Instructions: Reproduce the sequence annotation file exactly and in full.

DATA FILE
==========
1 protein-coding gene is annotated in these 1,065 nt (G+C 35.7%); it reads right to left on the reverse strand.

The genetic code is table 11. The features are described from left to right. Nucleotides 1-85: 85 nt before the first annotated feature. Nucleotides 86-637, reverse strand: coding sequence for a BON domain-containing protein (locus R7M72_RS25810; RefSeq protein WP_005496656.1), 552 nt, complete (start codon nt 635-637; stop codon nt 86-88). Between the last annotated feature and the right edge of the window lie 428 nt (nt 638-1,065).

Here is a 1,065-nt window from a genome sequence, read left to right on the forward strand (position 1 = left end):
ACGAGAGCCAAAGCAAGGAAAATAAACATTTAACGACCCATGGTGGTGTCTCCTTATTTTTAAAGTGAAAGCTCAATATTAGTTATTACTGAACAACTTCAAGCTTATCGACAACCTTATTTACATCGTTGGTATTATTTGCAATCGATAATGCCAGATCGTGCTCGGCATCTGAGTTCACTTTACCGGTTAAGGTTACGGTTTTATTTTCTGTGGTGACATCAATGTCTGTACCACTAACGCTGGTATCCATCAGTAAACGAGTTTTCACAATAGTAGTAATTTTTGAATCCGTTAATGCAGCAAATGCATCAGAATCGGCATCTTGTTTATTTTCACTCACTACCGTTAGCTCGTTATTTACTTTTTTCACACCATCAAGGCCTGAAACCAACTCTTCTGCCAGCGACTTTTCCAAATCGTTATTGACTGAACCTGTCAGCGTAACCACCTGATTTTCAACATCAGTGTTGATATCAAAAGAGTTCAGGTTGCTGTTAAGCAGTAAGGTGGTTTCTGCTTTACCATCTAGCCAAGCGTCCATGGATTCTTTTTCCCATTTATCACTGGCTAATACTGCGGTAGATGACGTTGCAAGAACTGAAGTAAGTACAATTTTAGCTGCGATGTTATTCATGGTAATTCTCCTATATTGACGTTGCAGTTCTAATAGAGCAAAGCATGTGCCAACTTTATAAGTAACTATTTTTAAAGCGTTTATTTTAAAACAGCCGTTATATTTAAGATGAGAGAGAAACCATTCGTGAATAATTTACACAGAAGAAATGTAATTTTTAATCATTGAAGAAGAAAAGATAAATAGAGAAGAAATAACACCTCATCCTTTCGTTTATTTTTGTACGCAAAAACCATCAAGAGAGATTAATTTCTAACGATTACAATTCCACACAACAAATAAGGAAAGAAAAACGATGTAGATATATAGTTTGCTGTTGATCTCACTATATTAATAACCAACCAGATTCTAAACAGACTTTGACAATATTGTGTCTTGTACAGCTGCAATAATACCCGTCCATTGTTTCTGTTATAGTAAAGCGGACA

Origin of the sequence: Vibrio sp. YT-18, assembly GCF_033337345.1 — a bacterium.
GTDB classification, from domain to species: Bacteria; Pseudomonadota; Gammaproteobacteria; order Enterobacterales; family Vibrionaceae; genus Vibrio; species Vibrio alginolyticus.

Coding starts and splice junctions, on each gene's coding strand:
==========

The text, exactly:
1 protein-coding gene is annotated in these 1,065 nt (G+C 35.7%); it reads right to left on the reverse strand.

The genetic code is table 11. The features are described from left to right. Nucleotides 1-85: 85 nt before the first annotated feature. Nucleotides 86-637, reverse strand: coding sequence for a BON domain-containing protein (locus R7M72_RS25810; RefSeq protein WP_005496656.1), 552 nt, complete (start codon nt 635-637; stop codon nt 86-88). Between the last annotated feature and the right edge of the window lie 428 nt (nt 638-1,065).

Here is a 1,065-nt window from a genome sequence, read left to right on the forward strand (position 1 = left end):
ACGAGAGCCAAAGCAAGGAAAATAAACATTTAACGACCCATGGTGGTGTCTCCTTATTTTTAAAGTGAAAGCTCAATATTAGTTATTACTGAACAACTTCAAGCTTATCGACAACCTTATTTACATCGTTGGTATTATTTGCAATCGATAATGCCAGATCGTGCTCGGCATCTGAGTTCACTTTACCGGTTAAGGTTACGGTTTTATTTTCTGTGGTGACATCAATGTCTGTACCACTAACGCTGGTATCCATCAGTAAACGAGTTTTCACAATAGTAGTAATTTTTGAATCCGTTAATGCAGCAAATGCATCAGAATCGGCATCTTGTTTATTTTCACTCACTACCGTTAGCTCGTTATTTACTTTTTTCACACCATCAAGGCCTGAAACCAACTCTTCTGCCAGCGACTTTTCCAAATCGTTATTGACTGAACCTGTCAGCGTAACCACCTGATTTTCAACATCAGTGTTGATATCAAAAGAGTTCAGGTTGCTGTTAAGCAGTAAGGTGGTTTCTGCTTTACCATCTAGCCAAGCGTCCATGGATTCTTTTTCCCATTTATCACTGGCTAATACTGCGGTAGATGACGTTGCAAGAACTGAAGTAAGTACAATTTTAGCTGCGATGTTATTCATGGTAATTCTCCTATATTGACGTTGCAGTTCTAATAGAGCAAAGCATGTGCCAACTTTATAAGTAACTATTTTTAAAGCGTTTATTTTAAAACAGCCGTTATATTTAAGATGAGAGAGAAACCATTCGTGAATAATTTACACAGAAGAAATGTAATTTTTAATCATTGAAGAAGAAAAGATAAATAGAGAAGAAATAACACCTCATCCTTTCGTTTATTTTTGTACGCAAAAACCATCAAGAGAGATTAATTTCTAACGATTACAATTCCACACAACAAATAAGGAAAGAAAAACGATGTAGATATATAGTTTGCTGTTGATCTCACTATATTAATAACCAACCAGATTCTAAACAGACTTTGACAATATTGTGTCTTGTACAGCTGCAATAATACCCGTCCATTGTTTCTGTTATAGTAAAGCGGACA

Origin of the sequence: Vibrio sp. YT-18, assembly GCF_033337345.1 — a bacterium.
GTDB classification, from domain to species: Bacteria; Pseudomonadota; Gammaproteobacteria; order Enterobacterales; family Vibrionaceae; genus Vibrio; species Vibrio alginolyticus.

Coding starts and splice junctions, on each gene's coding strand: